Although True Obedience made a good start, there was more work to be done. That is my motive for publishing the present book. As one can see from glancing at the titles of the chapters, there is no “beating around the bush” here.

Part I, “Papacy, Patrimony, and Piety,” addresses the teaching of Vatican I on the pope’s universal jurisdiction; the limits of his authority, in light of other authoritative principles such as liturgical tradition; the properly Catholic way to interpret and follow the Magisterium; and the virtue of intelligent, God-fearing, and communally perfective obedience versus its vicious distortions: wilful rebelliousness on the one hand, and a blind, thoughtless, self-destructive submissiveness on the other.

Part II, “Faithful Resistance,” looks at several examples of prelates who legitimately pushed back against papal overreach; discusses how clergy should navigate unjust episcopal decrees on private Masses, the use of the Rituale Romanum, concelebration, the manner of distributing Communion, church closures, and so forth; shares advice and strategies for laity who seek to promote and defend tradition in their dioceses, including the construction of home oratories and the restoration of shuttered buildings; and draws inspiration from persecuted religious sisters, whether their tormentors were Soviet Communists or apparatchiks of the postconciliar ecclesiastical bureucracy.

The book concludes with the text of a 1976 letter—though it might as well have been written in 2023, with a slight shift in addressee—sent by the great Michael Davies to the Most Reverend Hugh A. Donohoe, bishop of Fresno, California. Since the motto of our current leadership seems to be “Back to the ’70s!,” readers will find the candor of this Welsh convert and Latin Mass apologist a refreshing tonic. Essentially, our struggle has remained the same; but, whereas in 1976 the “new and improved” religion had just gotten under way and enjoyed unequivocal institutional support, today it looks dated and dull, and sparks no enthusiasm beyond aging Vatican II hippies, a gaggle of negligible specialists, and a coterie of official cheerleaders. In spite of our present hardships, the future looks far brighter than it would have looked to Michael Davies at the end of his career (and, of course, he is one of many to be thanked for the progress tradition has made, if one may use a paradoxical turn of phrase).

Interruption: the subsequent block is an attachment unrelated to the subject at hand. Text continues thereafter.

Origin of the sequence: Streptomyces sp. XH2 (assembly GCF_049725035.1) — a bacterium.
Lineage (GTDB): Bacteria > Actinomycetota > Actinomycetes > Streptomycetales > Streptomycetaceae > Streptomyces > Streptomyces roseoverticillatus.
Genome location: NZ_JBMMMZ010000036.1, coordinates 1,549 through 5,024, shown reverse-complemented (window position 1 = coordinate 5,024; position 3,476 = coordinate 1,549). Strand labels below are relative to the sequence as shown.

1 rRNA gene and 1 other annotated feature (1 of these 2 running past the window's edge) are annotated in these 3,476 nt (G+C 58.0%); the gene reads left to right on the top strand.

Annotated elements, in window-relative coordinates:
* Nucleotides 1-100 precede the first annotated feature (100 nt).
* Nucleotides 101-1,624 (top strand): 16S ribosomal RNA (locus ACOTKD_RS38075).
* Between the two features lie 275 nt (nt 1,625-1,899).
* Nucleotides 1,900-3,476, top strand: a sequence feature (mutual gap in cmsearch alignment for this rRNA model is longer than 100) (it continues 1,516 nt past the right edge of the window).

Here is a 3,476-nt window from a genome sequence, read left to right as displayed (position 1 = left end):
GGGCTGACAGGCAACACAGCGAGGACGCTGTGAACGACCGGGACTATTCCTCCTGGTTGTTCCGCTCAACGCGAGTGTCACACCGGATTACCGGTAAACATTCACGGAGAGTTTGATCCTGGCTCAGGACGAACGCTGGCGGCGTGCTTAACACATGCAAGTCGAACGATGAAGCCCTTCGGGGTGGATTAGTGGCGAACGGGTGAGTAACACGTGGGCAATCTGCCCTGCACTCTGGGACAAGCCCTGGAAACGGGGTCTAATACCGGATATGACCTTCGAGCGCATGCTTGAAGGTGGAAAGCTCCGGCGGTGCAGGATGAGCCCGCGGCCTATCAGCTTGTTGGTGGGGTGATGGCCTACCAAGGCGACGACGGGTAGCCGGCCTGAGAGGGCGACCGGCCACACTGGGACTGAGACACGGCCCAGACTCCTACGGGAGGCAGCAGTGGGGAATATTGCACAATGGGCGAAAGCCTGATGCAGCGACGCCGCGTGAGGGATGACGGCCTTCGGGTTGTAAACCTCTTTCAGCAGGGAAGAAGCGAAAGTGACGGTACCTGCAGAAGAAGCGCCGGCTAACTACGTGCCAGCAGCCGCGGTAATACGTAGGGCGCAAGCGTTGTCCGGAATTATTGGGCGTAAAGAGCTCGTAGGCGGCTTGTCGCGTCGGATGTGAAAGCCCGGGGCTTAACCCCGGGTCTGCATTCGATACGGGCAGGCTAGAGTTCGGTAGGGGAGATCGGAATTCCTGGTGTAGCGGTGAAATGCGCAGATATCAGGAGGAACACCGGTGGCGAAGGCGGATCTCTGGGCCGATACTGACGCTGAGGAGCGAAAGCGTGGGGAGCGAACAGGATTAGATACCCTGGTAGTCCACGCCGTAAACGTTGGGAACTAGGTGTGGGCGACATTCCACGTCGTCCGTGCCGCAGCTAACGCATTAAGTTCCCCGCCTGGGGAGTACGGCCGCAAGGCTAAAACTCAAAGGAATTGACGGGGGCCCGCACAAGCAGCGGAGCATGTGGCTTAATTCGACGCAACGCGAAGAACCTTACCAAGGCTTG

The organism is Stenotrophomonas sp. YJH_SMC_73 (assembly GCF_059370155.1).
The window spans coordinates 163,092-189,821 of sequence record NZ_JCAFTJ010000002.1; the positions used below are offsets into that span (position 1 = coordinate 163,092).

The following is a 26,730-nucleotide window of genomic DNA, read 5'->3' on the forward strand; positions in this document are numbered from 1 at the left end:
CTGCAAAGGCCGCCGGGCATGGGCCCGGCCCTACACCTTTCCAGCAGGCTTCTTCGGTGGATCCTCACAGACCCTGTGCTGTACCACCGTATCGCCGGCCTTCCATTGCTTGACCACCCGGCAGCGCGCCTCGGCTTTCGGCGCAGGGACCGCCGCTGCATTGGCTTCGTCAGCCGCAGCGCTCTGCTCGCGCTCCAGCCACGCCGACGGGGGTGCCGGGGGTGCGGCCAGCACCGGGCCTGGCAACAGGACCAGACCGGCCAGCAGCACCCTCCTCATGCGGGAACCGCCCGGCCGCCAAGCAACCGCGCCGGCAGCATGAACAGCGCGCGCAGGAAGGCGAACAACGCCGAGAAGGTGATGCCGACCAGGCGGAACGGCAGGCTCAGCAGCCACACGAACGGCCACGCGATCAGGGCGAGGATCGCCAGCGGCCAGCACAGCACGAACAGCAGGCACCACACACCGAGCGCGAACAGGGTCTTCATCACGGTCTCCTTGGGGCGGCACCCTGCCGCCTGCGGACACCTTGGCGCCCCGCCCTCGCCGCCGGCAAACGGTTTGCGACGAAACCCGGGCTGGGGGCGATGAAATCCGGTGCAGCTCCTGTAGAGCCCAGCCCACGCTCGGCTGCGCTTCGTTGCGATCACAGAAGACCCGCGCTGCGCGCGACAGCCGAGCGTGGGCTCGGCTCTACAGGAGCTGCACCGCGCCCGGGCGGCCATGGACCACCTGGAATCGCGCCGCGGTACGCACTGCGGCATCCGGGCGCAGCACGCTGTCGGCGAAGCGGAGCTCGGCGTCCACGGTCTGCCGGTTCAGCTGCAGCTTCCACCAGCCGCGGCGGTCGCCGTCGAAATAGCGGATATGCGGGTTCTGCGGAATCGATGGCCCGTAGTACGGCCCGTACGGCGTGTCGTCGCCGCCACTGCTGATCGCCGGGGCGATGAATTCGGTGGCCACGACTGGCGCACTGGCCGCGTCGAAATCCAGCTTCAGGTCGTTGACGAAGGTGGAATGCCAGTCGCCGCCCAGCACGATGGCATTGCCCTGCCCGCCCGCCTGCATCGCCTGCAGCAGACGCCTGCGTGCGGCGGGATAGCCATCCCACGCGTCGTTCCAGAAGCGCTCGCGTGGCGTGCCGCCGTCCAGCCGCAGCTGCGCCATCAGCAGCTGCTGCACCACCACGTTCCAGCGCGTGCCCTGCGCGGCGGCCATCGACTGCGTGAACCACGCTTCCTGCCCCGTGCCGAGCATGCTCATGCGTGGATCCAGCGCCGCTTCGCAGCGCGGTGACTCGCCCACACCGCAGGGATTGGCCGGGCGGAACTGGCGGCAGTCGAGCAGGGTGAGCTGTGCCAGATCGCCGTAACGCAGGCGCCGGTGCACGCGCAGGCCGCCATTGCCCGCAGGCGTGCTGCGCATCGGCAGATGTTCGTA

One general point deserves emphasis. The following pages speak predominantly about the traditional Latin Mass (which will, occasionally, be abbreviated “TLM”), and no wonder: the Holy Sacrifice of the Mass is the font and apex of the Christian life, the highest and most solemn act of prayer offered to the Most Holy Trinity by the Catholic Church and by each individual believer in union with Christ our Eternal High Priest; moreover, Catholics practice their religion above all at the Sunday Mass, the axis of the week, the little Easter, the Dies Domini. For that reason, negligent or malicious church governance is nowhere more keenly felt than in the inconvenient, inconsistent, or non-existent provision of the traditional Mass on Sundays and holy days of obligation. That is why the traditionalist movement is found to be speaking so often of the Mass.

Yet we are concerned about far more than this central act of divine worship. The same great goods are at stake with regard to all of the traditional liturgical rites of the Church—baptism, confirmation, marriage, holy orders, penance, extreme unction, the Divine Office, blessings, exorcisms, the dedication of a church, the consecration of virgins, and so forth. The arguments presented here on behalf of the continuation of the classical Roman Mass apply analogously to every part of our Roman Catholic birthright. Tradition is an inheritance whole and entire; it is to be handed down and received whole and entire.

Although Pope Francis is discussed a good deal throughout, the issues with which we are grappling go far beyond his pontificate and his peculiar way of exercising the papacy. The arguments and advice presented here would have been true (if less urgent) prior to 2013, and they will certainly remain true and relevant long after the Argentinian Jesuit has vacated the chair of Peter and new bishops occupy it.

The crisis we are living through stretches back many decades and, sadly, is likely to last several more. Indeed, there may be more evils yet to come, more abuses of papal or episcopal power; but this book, by going to the roots of authority, obedience, tradition, and the common good, equips the reader with the perennial principles needed to evaluate them.

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The table of contents, preface, and endorsements may be previewed here.

The book is available from:

any Amazon site around the world